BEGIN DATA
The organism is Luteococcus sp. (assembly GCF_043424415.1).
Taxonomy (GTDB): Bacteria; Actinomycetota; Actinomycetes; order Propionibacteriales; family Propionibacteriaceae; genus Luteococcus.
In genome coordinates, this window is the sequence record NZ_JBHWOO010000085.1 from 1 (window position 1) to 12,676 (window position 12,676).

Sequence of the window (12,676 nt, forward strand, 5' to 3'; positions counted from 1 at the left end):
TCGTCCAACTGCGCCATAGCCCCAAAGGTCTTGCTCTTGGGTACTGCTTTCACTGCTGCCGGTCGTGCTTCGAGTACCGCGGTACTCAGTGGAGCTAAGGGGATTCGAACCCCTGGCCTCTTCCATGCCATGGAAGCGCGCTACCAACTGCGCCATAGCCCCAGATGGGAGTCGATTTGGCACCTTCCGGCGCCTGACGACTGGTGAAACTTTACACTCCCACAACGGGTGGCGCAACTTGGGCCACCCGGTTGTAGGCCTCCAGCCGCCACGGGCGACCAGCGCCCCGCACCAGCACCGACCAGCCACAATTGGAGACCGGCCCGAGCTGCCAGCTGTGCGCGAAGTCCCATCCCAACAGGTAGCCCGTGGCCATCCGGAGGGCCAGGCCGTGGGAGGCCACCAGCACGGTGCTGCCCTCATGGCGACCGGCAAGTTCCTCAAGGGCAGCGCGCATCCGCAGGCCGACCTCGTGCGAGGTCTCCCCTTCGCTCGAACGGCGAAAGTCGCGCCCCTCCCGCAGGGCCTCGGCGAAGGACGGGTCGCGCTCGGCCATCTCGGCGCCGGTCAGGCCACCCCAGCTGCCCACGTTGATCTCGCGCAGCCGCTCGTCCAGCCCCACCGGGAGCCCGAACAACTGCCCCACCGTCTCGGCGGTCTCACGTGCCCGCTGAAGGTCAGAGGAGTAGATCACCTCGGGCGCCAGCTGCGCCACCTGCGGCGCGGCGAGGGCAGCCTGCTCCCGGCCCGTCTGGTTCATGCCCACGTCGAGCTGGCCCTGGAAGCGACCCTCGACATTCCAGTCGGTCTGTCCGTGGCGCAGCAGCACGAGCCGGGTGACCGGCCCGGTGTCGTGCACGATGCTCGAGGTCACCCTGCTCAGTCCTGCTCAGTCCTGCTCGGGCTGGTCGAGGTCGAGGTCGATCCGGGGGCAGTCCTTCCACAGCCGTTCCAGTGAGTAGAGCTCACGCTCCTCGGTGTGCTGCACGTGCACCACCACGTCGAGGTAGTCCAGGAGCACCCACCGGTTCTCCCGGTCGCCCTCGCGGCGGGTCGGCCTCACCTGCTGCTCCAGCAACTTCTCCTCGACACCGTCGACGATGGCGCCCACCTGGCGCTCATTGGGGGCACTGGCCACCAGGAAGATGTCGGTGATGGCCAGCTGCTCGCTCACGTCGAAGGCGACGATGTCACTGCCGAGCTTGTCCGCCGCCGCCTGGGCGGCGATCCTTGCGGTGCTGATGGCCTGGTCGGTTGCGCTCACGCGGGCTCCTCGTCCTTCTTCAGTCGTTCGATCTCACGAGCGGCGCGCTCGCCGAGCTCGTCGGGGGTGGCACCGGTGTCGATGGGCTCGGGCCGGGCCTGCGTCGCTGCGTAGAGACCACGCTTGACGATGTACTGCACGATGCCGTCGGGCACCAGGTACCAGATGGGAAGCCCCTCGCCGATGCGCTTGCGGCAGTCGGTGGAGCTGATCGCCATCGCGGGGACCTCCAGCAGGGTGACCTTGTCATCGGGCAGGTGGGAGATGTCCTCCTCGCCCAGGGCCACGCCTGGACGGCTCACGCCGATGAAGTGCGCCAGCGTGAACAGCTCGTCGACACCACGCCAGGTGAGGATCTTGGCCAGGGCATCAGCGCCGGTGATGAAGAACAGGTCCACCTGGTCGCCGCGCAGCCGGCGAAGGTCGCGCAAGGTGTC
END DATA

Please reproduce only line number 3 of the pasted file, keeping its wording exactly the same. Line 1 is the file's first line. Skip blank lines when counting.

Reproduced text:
In genome coordinates, this window is the sequence record NZ_JBHWOO010000085.1 from 1 (window position 1) to 12,676 (window position 12,676).